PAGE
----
EGLISH SPELLING REFORM. TO THE EDITOR OF THE GUARDIAN. SIR,—At the present time, when spelling reo formeis are more actively engaged than usual in the endeavour to reform the effete and corrupt spelling of the English language, and to substi- tute in its place a more rational and uniform system, there are inquiries arising from all quarters as 10 what this reform leeans, what remedy is pro- posed, and when aud by what means it is to be in- troduced. The agitation that has been going on in recent concerning the spelling reform movement has Attracted the serious attention of teachers, school managers, members of school boards, and others in- terested in educatioo in the United Kingdom, all or most of whom have the convietion that there is a great future for the English language, and are, in consequence, desirous of seeing stricter harmony established between written and spoken words. As things are at present, there are many reflective people in the British Isles, as well as foreigners, who attempt to learn English, who are pained and puzzled at the shocking manner in which the lan- guage is spelled. Apart from the fact, deplorable as it is, that there are thousands in Great Britain who are unable to read, there are numerous people of high ability, as well as scholars, who are daily perplexed by the difficulties and vagaries of the capricious art ,to of spelling. But perhaps the most effective argument against the present system is, that it is the greatest hindrance which exists in the spread of education. We may cease to be surprised at this when we con- sider the irregular, inconsistent, and ever varying orthography of the language. In these days, when the spirit of inquiry and re- form so largely prevails, there are improvements made on every hand, in matters of law, science, art, literature, and manufactures—except spelling. In truth, progress is made in everything but English orthography, which the logic of events appears to have reserved as the bugbear of the nineteenth century. The question of spelling the language as it is pro- nounced has become an important problem in na- tional education, and the matter has, moreover, been of late referred to in the reports of her Majesty's inspecturs of schools. During the past thirty years the battle concerning English spelling has been waged more or less vigorously, and though the advocates of reform have made considerable advance, the controversy continues unabated, and no doubt will continue until some practical reform is effected. The views of spelling reformers may be stated briefly thus: That the existing English ortho- graphy is a serious hindrance to education; that it is possible and advisable to reconstitute the or-thography upon rational grounds; that such a reconstruction would rather enlighten than obscur' the history and etymology of the language that it may be so contrived as rather to add to, than de- tract from, the value of existing books; that such a re-constructed orthography would materially in- crease the number of readers and greatly shorten the time required for learning to read; that it would avoid waste of time in imparting instruction at school; that it would necessarily facilitate the acquisition of English pronunciation by natives and foreigners, and that it would therefore tend to render universal the use of the English language, which is already spoken by more millions than any other on the face of the globe. These views are advocated also by large numbers of scholars, philologists, teachers, and promoters of education. In order to initiate some practical reform it is proposed by the English Spelling Reform Association, lately formed (having offices in John-street, Adelphi, London), to collect and distribute information respecting the movement for a revision in spelling; also to make and record | experiments on teaching to read, spell, and pro- nounce by the use of reformed systems of spelling, and generally to spread information on the spelling reform. As this association is not ptedged to anv particular system, it will, doubtless, give support to any scheme that is shown to be practical, and likely to be efficient in remedying the evils and difficulties of the existing system. A similar society has been formed in the United States, and is well supported, Upwards of 130 School Boards in this coun'ry have joined in memorials to tho Education Department, praying for the appointment of a Royal Commission to report upon the advisability and practicability of adopting a change in spelling. A similar memorial has also been presented by the American Society to the United States Congress. About three years ago the National Union of Elementary Teachers., repre- senting some ten thousand teachers in England and Wales, passed a resolution in favour of a Royal: Commission to inquire into English spelling, with a view of reforming and simplifying it. It is a significant sign of the times that English orthography and the question of its reform is pressing more prominently to the front for con- sideration, as indicated in part by the events just mentioned. This movement has been going on tor some years and though the progress may be slow, it is considered to be solid and real. There are various systems (English and American) differing from each other in scope and construction, evincing much thought and ingenuity, and which have been made public from time to time with the object of removing the anomalies and difficulties of British spelling. For the present, however, it is sufficient to mention the fact reserving further illustrations for a future occasion.—Yours, FFEEM. 15th October, J 879.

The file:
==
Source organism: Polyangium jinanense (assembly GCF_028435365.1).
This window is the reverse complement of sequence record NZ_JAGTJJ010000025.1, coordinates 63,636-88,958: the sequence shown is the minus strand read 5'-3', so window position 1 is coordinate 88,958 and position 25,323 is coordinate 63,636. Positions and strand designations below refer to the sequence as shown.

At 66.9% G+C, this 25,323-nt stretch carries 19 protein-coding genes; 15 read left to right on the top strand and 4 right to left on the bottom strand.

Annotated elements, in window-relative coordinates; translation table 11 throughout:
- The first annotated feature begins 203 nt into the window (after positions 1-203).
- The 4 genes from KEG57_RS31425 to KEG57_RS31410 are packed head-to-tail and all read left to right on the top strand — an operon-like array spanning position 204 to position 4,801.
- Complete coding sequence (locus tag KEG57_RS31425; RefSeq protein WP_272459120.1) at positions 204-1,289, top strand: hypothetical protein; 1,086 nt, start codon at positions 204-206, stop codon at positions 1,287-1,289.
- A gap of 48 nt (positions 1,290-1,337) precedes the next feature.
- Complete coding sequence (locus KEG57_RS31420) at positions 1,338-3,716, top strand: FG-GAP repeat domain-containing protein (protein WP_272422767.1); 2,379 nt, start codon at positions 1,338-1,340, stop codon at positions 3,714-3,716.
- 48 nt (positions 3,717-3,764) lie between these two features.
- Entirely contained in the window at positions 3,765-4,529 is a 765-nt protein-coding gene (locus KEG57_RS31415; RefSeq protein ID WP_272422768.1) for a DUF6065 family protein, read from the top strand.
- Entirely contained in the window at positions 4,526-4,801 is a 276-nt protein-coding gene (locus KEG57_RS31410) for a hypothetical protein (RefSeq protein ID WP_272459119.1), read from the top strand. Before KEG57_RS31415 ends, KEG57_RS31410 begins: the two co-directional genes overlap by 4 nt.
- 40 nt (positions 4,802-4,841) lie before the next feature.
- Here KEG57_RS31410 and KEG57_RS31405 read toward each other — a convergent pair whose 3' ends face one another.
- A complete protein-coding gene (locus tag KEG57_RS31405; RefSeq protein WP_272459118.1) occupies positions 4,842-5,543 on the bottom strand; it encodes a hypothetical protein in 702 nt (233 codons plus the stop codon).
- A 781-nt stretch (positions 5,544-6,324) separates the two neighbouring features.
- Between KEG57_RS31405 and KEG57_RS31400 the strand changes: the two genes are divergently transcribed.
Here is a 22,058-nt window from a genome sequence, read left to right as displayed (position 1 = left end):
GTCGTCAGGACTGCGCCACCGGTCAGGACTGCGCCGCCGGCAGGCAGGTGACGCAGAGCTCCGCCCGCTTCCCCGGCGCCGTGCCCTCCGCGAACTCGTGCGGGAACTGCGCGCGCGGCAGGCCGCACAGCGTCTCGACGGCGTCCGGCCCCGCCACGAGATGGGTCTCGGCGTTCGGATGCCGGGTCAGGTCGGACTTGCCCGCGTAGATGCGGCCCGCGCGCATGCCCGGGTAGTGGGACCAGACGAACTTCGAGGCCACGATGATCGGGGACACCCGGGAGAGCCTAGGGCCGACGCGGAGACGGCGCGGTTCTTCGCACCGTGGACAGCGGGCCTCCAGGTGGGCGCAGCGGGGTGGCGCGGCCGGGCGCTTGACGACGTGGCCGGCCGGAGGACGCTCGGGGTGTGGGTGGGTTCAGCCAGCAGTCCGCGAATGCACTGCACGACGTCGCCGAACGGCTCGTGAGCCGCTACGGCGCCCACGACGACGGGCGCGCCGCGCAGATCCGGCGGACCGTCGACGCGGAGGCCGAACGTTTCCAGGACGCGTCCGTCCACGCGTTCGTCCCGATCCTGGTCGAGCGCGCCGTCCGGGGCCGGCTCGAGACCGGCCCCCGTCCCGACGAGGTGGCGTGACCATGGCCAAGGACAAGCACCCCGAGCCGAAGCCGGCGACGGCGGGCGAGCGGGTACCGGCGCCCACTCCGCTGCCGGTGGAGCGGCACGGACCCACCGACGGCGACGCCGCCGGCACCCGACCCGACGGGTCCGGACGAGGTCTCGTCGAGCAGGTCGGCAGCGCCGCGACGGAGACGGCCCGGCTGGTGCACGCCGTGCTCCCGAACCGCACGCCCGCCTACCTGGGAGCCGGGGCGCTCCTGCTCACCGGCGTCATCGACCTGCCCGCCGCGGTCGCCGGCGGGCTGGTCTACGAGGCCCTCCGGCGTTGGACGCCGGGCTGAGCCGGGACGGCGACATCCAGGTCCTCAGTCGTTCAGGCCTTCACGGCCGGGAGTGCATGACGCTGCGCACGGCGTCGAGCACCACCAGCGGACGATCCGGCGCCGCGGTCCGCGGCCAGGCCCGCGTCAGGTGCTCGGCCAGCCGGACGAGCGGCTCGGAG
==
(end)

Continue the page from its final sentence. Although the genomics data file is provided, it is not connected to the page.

EPPS'S GLYCERINE JUJUBES.—CAUTION !—These effective and agreeable confections are sold by most Chemists, by others, however, attempts are often made at substitution, we therefore deem it necessary to cau- tion the public that they can only be obtained in boxes, 6d. and Is. Labelled James Epps and Co., Homoeopathic Chemists, 48, Threadneedle Street, and 170, Piccadilly, London." EPPS'S COCOA.—GRATEFUL AND COMFORTING.—"By a thorough knowledge of the natural laws which govern the operations of digestion and nutrition, and by a care- ful application of the fine properties of well selected cocoa, Mr. Epps has provided our breakfast tables with a. delicately flavoured beverage which may save us many heavy doctors' bills. It is by the judicious use of such articles of diet that a constitution may be gradually built up until strong enough to resist every tendency to disease. Hundreds of subtle maladies are floating around us ready to attack wherever there is a weak point. We may escape many a fatal shaft by keeping ourselves well fortified with pure blood and a properly nourished frame."—Civil Service Gazette.—Sold only in Packets labelled—" JAMES Epps & Co., Homoeopathic Chemists, London." Pure strong, and delicious Teas and Coffees can always be obtained at the North Wales Public Supply Stores, 14, High-street, Wrexham. 77 ROYAL DEVONSHIRE SERGE.—No article woven for ladies' dresses equals this in usefulness it is the best, the cheapest, and most fashionable. Prices, Is. Gbd., Is. lld., 2s. 3d., 2s. 9d., the yard. For gentlemen's suits and boys' hard wear it is made in strong qualities and new patterns. Prices from 2s. lid. the yard. Carriage paid on all parcels into London, Dublin, Bel- fast, Cork or Glasgow. Patterns post free. State whether for ladies' or gentlemen's wear. Address, Spearman and Spearman, Royal Devonshire Serge Factors, Plymouth. Thousands die every year through ncglccting a simple cowjh or cold.—Hill's Medicated Balsam gives imme- diate relief and completely cures coughs, colds, influenza, asthma, bronchitis, difficulty of breathing, and all affections of the chest. It is agreeable to taste, can be taken by the most delicate adults and children, and is invaluable to all having the charge of large establish- ments, schools, institutions, &c. Sold everywhere. Bottles Is. l^d., 2s. 9d., 4s. 6d., and lis. London agents Barclays, Sangers, &c. Exeter, Gadd and Co.; Liverpool, Evans and Sons. Proprietor, E. Hill, Wel- lington, Somerset. FLORILINE '.—FOR THE TEETH AND BREATH.—A few drops of the liquid" Floriline" sprinkled on a wet tooth-brush produces a pleasant lather, which thorouhgly cleanses the teeth from all parasites or impurities, hardens the gums, prevents tartar, stops decay, gives to the teeth a peculiar pearly-whiteness, and a delightful fragrance to the breath. It removes all unpleasant odour arising from decayed teeth or tobacco smoke. The Fragrant Floriline," being composed in part of Honey and sweet herbs, is delicious to the taste and the greatest toilet discovery of the age. Price 2s. 6d. of all Chemists and Perfumers. Prepared by Henry C. GALLUP, 493, Oxford-street, London. 75 MANY persons who have read in the newspapers of the awards that have been conferred at the Interna- tional Exhibitions of London, Paris, and Philadephia, on the celebraten Watches manufactured by Mr. Sewill, of Liverpool and London, might remain under the im- pression that their prices must be such as to confine them to those who can spend large sums in procuring them. Mr. Sewill's advertisement, in another column, completely dissipates this erroneous view, and shows that his timekeepers are really as economical as the most ordinary qualities. The fact is worthy of the attention of all who are about to purchase a Watch. An illus- trated catalogue is sent free on application. NOTICE.— £ 20,000 worth of valuable books to be given away.—Shopkeepers in every town and villiage in this ccvanty can attract customers and largely extend their business, by exhibiting the show cards and cases of handsomely-bound volumes, which (latter) are provided gratis by Poland, Robertson, & Co., to be presented to each purchaser of 31b. of their delicious Book Bonus Pure Tea at 2s. 8d. per pound. The pur- chase can be made up of £ lb. packets or otherwise, as may be most convenient to the buyer. Poland, Robertson, and Co.'s Teas suit all tastes and all pockets. Prices from 2s. to 4s. per lb. In packets, canisters, caddies, and chests, from 2oz. to lewt. All parcels carriage free. Terms of agency on application. Wholesale warehouse, 9, Curtain-road, London, E.C. ADVICE TO MOTHERS.—Are you broken in your rest by a sick child suffering with the pain of cutting teeth ? Go at once to a chemist and get a bottle of Mrs. Winslow's Soothing Syrup. It will relieve the poor sufferer immediately. It is perfectly harmless and pleasant to taste it produces natural, quiet sleep, by relieving the child from pain, and the little cherub awakes "as bright as a button." It soothes the child, it softens the gums, allays all pain, relieves wind, regu- lates the bowels, and is the best known remedy for dysentery and diarrhcea, whether arising from teething or other causes. Mrs. Winslow's Soothing Syrup is sold by medicine dealers everywhere at Is. lid. per bottle. Manufactured in New York, and at 498, Oxford-street, London. 75 Reckitt's Paril Blue.—The marked superiority of this Laundry Blue over all others, and the quick appreciation o' itsmerits by the Public, has been attended by the Ilsna. result, viz: a flood of imitations: the merit øf the latter mainly consists in the ingenuity exerted, not simply in stating the square sha.pe but makiugthe general appearance ofwie wrappers resemble that o the genuine article. The Manufacturers beg therefore to caution all buyers to se' iieckitt's Taris Blue" OIL eacil paciiet.